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Laws concerning homosexuals & bisexuals

U.S. vote on the 2008-DEC LGBT declaration at the UN

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"GLBT" is a common acronym for Gay, Lesbian,
Bisexual and transgender/transsexual persons.

The vote by the U.S. on the 2008 declaration promoting LGBT rights:

The first UN General Assembly declaration advocating human rights for, and condemning violence against, lesbians, gays, bisexual and transgender/transsexual people came up for a vote in very late 2008-DEC during the waning days of the Bush administration. Alone among major western nations, and almost alone among countries in the western hemisphere, the United States did not support the declaration; they abstained.

The American government interpreted the declaration's phrase "without distinction of any kind" as potentially impacting the right of individual U.S. states to continue to oppress and discriminate against homosexuals and bisexuals on issues like same-sex marriage, protection in accommodation, and protection in employment.

Alejandro Wolff, the deputy permanent representative, said:

"We are opposed to any discrimination, legally or politically, but the nature of our federal system prevents us from undertaking commitments and engagements where federal authorities don?t have jurisdiction." 3

According to WikiNews:

"[U.S.] Officials said signing the declaration would cause a conflict between state and federal governments because of laws already in place. American military personnel are not allowed to be openly gay, and in some states landlords and employers are allowed to discriminate [on the basis of a person's] ... sexual orientation."

"Carolyn Vadino, a spokeswoman for the U.S. mission to the U.N., said the refusal to sign the declaration does not mean the U.S. believes human rights violations related to sexual orientation are acceptable."

"Gay rights activists in the U.S. and around the world, however, expressed anger at the United States' decision, with one international group calling the stance 'appalling.' Former chief U.S. spokesman to the U.N. Richard Grenell said the United States' reasons for not signing the declaration were 'ridiculous,' adding that "the U.S. lack of support on this issue only dims our once bright beacon of hope and freedom for those who are persecuted and oppressed."

"Representatives around the world have also spoken out against the U.S. decision, and in support of the updated declaration. Dutch Foreign Affairs Minister Maxime Verhagen said the declaration was purely symbolic but that he would accept nothing less than for 'human rights apply to all people in all places at all times.' U.N. High Commissioner for Human Rights Navi Pillay discussed concerns over the countries that have not signed the document, comparing anti-gay laws to Apartheid laws and saying that stigma was to blame for unpunished violence and discrimination."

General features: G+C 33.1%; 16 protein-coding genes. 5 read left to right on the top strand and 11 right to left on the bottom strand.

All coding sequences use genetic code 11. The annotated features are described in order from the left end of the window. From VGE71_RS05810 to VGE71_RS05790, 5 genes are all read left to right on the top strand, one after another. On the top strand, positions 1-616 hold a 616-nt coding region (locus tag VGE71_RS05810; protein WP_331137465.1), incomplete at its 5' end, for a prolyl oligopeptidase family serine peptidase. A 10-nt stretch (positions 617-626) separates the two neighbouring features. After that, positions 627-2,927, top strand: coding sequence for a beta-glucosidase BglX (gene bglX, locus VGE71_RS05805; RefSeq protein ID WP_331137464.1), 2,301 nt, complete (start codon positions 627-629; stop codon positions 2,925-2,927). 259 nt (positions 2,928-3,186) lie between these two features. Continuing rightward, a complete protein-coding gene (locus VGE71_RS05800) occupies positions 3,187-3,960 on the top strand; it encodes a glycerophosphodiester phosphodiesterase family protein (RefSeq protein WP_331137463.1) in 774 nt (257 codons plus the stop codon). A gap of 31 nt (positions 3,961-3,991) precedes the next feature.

"The declaration has met opposition from several Arab and African countries, which issued a joint statement condemning the attempt at 'the social normalization and possibly the legalization of deplorable acts.' One Syrian official said it would lead to more pedophilia. In many of these countries homosexuality is a criminal offense and, in seven nations, homosexuality carries a death sentence." 2

Rama Yade, the French state secretary for human rights, and Maxime Verhagen, the Dutch foreign minister, said at a news conference that they were: "...disappointed" that the U.S. failed to support the declaration.

Scott Long, a director at Human Rights Watch was slightly less diplomatic. He said:

"The Bush administration is trying to come up with Christmas presents for the religious right so it will be remembered."

Neil Macfarquhar of the KickingALion blog commented:

"Gay-rights advocates brought to the conference from around the world by France said just having the taboo broken on discussing the topic at the United Nations would aid their battles at home. 'People in Africa can have hope that someone is speaking for them,' said the Rev. Jide Macaulay of Nigeria." 3

Reference used:

The following information source was used to prepare and update the above essay. The hyperlink is not necessarily still active today.

  1. Peter Tatchell, "A watershed for gay rights," Guardian (UK), 2008-DEC-08, at: http://www.guardian.co.uk/
  2. "International controversy over UN declaration to stop anti-homosexuality legislation," WikiNews, 2008-DEC-23, at: http://en.wikinews.org/
  3. "In a first, gay rights are pressed at the UN," WorldPress.com, 2008-DEC-19, at: http://kickingalion.wordpress.com/

Site navigation (most paths shown):

Home > "Hot" topics > Homosexuality/bisexuality > Laws > International declarations > here

Home > "Religious laws > Homosexual laws > International declarations > here

Home > Religious hatred & conflict > Homosexual laws > International declarations > here

Home > Human rights > International declarations > here

Home > Transgender/Transsexual > International declarations > here

Copyright © 2009 to 2011 by Ontario Consultants on Religious Tolerance
Original posting: 2009-FEB-13
Latest update: 2011-JUN-18
Author: B.A. Robinson

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